- Parkinson’s disease: This condition causes symptoms of tremors and body stiffness, which may make sexual activity painful and challenging. Parkinson’s disease may also lead to nerve and muscle damage, increasing the risk of ED.
- Multiple sclerosis: This condition is associated with decreases in genital sensation and libido, often leading to erectile dysfunction in men.
Erectile Dysfunction Treatment Methods
Your treatment plan for ED will consist of two parts: First, your doctor will prescribe a treatment to address the root problem. For example, you may be given angiotensin-converting enzyme (ACE) inhibitors or beta-blockers to lower blood pressure if you have hypertension. If you are overweight, your doctor may give you a diet and workout plan to help you achieve a healthier lifestyle. The second part of your ED treatment will typically help you achieve erections in the meantime. PDE5 inhibitors are often the first choice because they are effective, non-invasive (taken orally), and convenient.
PDE5 inhibitors like Viagra and Cialis block the enzymes that stop an erection. This class of medication also work as a vasodilator, widening the blood vessels and promoting blood flow to the penis. PDE5 inhibitors come in different forms and dosage strengths, giving you the option of daily or as-needed dosing. Lower strengths taken daily ensure a consistent concentration in your bloodstream, so you are ready for sexual activity at any time. Higher strengths can be taken (at least) 30 minutes before sex and are beneficial to men who do not prefer the daily route.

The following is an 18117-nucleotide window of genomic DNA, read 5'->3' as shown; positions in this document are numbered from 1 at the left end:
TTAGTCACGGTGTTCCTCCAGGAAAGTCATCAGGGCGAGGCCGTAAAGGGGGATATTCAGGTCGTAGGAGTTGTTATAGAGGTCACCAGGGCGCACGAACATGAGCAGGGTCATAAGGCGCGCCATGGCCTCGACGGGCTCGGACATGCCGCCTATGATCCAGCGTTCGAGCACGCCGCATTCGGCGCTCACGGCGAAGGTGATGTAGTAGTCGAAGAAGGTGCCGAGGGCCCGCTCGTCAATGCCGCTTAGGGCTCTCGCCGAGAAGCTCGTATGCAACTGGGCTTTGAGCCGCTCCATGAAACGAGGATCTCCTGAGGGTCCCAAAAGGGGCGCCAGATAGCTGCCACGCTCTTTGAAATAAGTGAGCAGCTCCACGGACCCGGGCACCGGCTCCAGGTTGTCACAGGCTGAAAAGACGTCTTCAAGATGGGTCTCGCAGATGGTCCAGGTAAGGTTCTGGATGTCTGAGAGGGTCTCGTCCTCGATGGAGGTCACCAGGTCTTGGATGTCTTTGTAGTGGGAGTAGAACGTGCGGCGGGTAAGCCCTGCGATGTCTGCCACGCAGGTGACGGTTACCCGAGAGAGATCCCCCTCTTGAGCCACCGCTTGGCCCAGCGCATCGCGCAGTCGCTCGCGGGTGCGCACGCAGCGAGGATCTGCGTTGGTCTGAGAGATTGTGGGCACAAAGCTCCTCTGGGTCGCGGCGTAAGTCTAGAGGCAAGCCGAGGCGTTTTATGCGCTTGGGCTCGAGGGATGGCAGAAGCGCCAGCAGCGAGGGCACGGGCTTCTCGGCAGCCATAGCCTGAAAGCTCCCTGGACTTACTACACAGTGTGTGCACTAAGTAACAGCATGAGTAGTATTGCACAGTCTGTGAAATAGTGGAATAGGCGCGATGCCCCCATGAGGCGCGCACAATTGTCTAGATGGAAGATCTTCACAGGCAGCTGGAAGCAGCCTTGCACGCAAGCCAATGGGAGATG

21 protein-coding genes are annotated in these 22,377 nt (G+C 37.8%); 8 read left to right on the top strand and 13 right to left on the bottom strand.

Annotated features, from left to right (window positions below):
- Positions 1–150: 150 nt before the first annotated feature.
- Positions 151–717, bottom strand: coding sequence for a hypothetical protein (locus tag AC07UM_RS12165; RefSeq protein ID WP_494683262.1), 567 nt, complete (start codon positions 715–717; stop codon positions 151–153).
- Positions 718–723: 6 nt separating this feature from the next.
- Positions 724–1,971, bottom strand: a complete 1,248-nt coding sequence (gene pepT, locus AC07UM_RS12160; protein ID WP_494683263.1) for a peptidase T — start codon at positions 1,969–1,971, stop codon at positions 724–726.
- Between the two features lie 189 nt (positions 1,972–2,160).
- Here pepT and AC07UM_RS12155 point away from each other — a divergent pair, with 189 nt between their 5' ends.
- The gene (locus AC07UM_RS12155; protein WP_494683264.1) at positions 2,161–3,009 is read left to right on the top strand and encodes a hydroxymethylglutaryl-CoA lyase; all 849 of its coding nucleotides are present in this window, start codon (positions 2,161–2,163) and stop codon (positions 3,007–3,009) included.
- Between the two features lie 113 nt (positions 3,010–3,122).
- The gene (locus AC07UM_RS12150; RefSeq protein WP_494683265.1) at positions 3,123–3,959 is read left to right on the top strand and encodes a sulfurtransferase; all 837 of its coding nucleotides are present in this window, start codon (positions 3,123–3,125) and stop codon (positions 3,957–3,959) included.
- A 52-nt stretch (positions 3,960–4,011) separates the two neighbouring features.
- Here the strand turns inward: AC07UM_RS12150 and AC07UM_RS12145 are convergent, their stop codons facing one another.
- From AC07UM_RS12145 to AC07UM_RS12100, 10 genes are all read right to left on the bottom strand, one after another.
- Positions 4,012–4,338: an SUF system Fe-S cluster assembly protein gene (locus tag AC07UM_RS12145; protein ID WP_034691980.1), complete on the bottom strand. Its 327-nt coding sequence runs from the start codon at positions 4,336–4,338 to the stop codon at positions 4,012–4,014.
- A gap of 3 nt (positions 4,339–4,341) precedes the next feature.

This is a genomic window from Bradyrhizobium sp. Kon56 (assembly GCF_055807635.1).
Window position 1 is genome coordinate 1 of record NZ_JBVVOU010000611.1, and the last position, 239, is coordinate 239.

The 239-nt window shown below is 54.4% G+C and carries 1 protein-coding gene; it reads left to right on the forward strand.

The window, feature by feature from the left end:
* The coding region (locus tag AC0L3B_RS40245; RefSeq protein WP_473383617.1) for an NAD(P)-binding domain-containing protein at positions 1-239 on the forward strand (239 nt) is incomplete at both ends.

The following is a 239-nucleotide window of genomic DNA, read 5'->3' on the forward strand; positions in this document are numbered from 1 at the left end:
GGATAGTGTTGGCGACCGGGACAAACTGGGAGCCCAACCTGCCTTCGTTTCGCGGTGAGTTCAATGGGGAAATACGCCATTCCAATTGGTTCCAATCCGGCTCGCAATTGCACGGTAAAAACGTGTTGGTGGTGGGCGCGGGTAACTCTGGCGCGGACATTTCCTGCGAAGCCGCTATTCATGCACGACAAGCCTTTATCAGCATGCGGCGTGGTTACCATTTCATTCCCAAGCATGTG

Diagnosing Erectile Dysfunction
Erectile dysfunction is diagnosed with a physical examination. Your doctor will carefully check the penis and testicles and inform you of any nervous system problems. If you have a chronic condition like diabetes, or if your doctor believes an underlying disease is responsible, they may run blood and urine tests. These tests are useful for determining if you have heart disease, low testosterone, or diabetes.
If you are in good physical health, your ED symptoms may be caused by psychological factors. To screen for mental health disorders, your doctor may ask you (or have you fill out) a series of questions. For a more detailed diagnosis, your doctor may refer you to a psychiatrist.
If you are experiencing difficulties with achieving or maintaining an erection, the first step to getting better is talking to your doctor. From there, your doctor can prescribe Viagra, Cialis, or another ED medication. Talk to your doctor and take control of your sexual health today.
The content in this article is intended for informational purposes only. This website does not provide medical advice. In all circumstances, you should always seek the advice of your physician and/or other qualified health professionals(s) for drug, medical condition, or treatment advice. The content provided on this website is not a substitute for professional medical advice, diagnosis, or treatment.